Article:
As part of our wide-ranging review of pensions, my right hon. Friend the Secretary of State has appointed the pension provision group to provide her with an independent analysis of the current state of pension provision in the United Kingdom and of likely future trends.
The group is chaired by Tom Ross, vice-president of the National Association of Pension Funds. Its members are pensions experts from outside the Government who come from a wide range of backgrounds and interests. The group's report will advance our review by providing a valuable and independent analysis, on the basis of which we will shape our plans for a modern and fair pensions system for the future.
Does my hon. Friend agree that the appointment of the pension provision group provides an opportunity to deal with the mess that we are in, with today's pensioners having inadequate resources and tomorrow's pensioners not saving adequately to meet their needs? Does he agree that we have the opportunity to provide for today's and tomorrow's pensioners in a way that will make real progress, rather than merely grab cheap headlines?
My hon. Friend is right. One of the critical roles of the pension provision group will be to identify the groups that face retirement on low incomes because they are unable to build up an adequate pension. That is also why we hope that it will provide the essential background to take forward our case for value-for-money stakeholder pensions, to bring better value-for-money, flexible pensions to those who cannot join an employer's occupational scheme at present.
In the new spirit of openness and contrition that affects the Government, will the Minister make it clear whether any members of the pension provision group have bought their place in it by donations to the Labour party?
Does my hon. Friend agree that it is important, when considering the work of the pension provision group, to ensure that future pensions policy takes account of the rapid changes taking place in employment and family structures? Will he take this opportunity to condemn the providers of personal pension schemes who, while claiming greater flexibility for their product, are penalising their contributors who are subsequently offered the opportunity to join an occupational pension scheme?
My hon. Friend raises a number of important points. The world in which pensions have to be delivered for the future is changing rapidly. For example, the number of large employers offering final salary occupational schemes is declining and there is a need for better pension provision for those in the more modern and flexible work force. Pension mis-selling was a scandal, and I am extremely grateful for the measures being taken by my hon. Friend the Economic Secretary to clear up that matter. It is also clear that, in the future, people must have access to value-for-money, flexible pensions that do not penalise them if, for example, they change employment or must alter their pension provision after a relatively short time in a pension scheme.
Does the Minister accept that, while the pension provision group is conducting its deliberations, many pensioners will be suffering from cold and inadequate heating this winter? Does he accept that it is perfectly obvious why most elderly pensioners do not claim benefit and that we do not need lengthy research to discover the reasons? Does he agree that immediate action, such as an increase in the addition to pensions for the over-80s, would be an immediate and constructive response that is guaranteed to reach pensioners in need?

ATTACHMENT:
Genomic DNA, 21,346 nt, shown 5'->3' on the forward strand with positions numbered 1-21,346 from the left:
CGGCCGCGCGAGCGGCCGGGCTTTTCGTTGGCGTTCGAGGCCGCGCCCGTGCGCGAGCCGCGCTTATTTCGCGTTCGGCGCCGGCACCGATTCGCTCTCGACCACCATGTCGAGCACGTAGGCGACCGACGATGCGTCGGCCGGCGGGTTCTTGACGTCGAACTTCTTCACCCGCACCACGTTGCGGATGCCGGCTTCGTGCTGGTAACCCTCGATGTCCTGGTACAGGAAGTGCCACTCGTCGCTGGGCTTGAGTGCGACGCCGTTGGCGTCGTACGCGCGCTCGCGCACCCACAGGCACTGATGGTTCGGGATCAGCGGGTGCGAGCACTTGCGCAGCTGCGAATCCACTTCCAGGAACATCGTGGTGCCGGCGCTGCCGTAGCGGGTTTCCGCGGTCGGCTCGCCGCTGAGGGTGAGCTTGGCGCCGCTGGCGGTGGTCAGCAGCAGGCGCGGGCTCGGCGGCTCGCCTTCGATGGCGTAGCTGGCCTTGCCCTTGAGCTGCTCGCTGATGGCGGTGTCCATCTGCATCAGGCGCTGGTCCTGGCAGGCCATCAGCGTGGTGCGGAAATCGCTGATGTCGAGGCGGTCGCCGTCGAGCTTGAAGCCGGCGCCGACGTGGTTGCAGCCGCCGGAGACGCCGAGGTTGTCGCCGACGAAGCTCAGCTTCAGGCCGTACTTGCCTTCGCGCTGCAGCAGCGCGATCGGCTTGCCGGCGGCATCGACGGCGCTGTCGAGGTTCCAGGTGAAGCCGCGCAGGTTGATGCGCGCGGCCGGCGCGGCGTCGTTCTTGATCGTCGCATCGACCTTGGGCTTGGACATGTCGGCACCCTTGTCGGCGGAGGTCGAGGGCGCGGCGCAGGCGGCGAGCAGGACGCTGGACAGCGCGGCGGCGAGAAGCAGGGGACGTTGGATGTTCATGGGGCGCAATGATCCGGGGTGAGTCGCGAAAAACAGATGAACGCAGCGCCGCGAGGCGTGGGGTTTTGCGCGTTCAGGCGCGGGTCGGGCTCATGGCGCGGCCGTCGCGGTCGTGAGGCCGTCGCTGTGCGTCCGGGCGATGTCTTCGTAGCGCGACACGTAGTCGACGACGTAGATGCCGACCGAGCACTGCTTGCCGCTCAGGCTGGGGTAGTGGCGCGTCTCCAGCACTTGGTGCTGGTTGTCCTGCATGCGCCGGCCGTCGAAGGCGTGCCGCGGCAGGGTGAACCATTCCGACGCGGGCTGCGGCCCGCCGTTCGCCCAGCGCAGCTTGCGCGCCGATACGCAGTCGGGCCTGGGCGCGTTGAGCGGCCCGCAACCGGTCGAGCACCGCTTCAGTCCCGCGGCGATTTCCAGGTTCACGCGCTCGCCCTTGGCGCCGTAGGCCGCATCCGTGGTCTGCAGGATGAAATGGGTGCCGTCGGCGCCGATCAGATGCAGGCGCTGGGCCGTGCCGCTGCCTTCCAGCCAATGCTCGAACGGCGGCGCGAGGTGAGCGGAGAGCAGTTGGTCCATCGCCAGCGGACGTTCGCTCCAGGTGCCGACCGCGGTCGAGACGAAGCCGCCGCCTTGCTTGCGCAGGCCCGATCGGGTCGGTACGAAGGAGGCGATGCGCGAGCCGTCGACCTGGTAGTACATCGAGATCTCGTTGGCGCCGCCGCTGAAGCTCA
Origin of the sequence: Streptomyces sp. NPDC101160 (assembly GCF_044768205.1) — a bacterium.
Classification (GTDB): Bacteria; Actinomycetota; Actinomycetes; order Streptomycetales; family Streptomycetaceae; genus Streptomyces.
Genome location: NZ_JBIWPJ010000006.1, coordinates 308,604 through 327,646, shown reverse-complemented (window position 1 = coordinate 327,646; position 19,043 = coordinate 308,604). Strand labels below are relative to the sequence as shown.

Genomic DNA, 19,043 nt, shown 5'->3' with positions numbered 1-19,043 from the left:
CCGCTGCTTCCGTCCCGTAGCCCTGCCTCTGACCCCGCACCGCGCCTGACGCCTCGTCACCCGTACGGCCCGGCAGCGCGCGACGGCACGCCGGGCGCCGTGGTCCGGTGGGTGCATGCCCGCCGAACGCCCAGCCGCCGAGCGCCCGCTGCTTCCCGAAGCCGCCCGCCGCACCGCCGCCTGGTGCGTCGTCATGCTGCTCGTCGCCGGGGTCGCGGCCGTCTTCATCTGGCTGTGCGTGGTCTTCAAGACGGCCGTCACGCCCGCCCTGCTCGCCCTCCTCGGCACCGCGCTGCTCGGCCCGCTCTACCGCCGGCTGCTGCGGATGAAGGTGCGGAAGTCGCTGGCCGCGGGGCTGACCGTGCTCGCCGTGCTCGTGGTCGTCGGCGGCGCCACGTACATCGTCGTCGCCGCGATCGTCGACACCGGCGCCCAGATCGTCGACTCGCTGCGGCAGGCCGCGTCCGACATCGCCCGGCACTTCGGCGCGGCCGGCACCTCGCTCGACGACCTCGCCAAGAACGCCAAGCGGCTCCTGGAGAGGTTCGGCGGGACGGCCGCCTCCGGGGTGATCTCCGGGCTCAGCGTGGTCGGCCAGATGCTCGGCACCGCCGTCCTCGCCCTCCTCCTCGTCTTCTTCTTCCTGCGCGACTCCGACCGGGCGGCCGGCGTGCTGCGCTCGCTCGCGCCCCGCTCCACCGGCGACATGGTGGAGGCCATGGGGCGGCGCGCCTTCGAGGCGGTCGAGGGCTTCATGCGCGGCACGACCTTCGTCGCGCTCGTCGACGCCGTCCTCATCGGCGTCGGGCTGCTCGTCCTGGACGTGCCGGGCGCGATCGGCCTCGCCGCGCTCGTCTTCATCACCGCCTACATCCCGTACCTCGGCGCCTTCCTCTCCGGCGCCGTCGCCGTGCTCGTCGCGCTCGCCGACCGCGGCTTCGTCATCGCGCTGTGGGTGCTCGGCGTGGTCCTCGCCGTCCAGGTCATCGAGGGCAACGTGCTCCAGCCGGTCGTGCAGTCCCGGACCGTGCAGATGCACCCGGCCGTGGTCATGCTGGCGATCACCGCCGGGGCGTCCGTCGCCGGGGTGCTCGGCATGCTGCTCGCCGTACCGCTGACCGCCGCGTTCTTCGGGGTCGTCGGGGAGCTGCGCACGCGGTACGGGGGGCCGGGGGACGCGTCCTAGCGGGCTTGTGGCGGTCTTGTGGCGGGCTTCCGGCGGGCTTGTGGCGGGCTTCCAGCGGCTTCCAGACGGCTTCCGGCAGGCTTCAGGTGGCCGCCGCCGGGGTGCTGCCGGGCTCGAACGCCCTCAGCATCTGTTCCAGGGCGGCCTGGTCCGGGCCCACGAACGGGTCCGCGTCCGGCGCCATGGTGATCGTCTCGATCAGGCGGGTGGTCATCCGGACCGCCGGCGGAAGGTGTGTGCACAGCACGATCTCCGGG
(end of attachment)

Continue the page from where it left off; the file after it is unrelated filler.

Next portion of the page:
It is essential that we establish why a million pensioners do not claim the income support to which they are entitled: we must have that information if we are to move forward. A series of measures—including the cut in VAT on fuel, the reduction in the gas levy and falling fuel prices—will enable vulnerable groups, including pensioners, to heat their homes this winter.
In his earlier answers, the Minister quite understandably attacked pension mis-selling and reiterated the importance of pension funds being sufficiently strong to guarantee the payment of earnings to retired people. Will the Minister send a message to Scottish local authorities which estimate that, in the next financial year, they will have to find £36 million in additional contributions to pension funds in order to compensate for the cut in tax credit on advance corporation tax introduced in the Budget in July?
The tax change introduced in July was part of a series of measures designed to promote long-term investment in the British economy that will improve the future of British firms and, most important, generate the wealth from which future pensions can be paid. We shall consider the situation of local authorities at the appropriate time.
I am sure that the Minister agrees that the operation of the pension provision group is of great concern to the women of this country. Therefore, can the Minister tell me what input into the workings of that group will be made by the Minister for women who, since her belated appointment, has been conspicuous by her absence from the Dispatch Box—and is conspicuous by her absence again today? Is she part of the Department of Social Security team? Will she have any input into the pension provision group or any other policy area, or is she the invisible woman?
I make it clear that three women serve on the pension provision group—Ruth Hancock, Joanne Segers and Anne Wood—and represent the wide range of experience and knowledge that will be brought to bear on the group. Women's pension rights are a central concern of the pensions review, as my right hon. Friend the Secretary of State made clear when she launched the review in July. We have made it perfectly clear that closing the pensions gap between men and women is one of the fundamental challenges of the pensions review.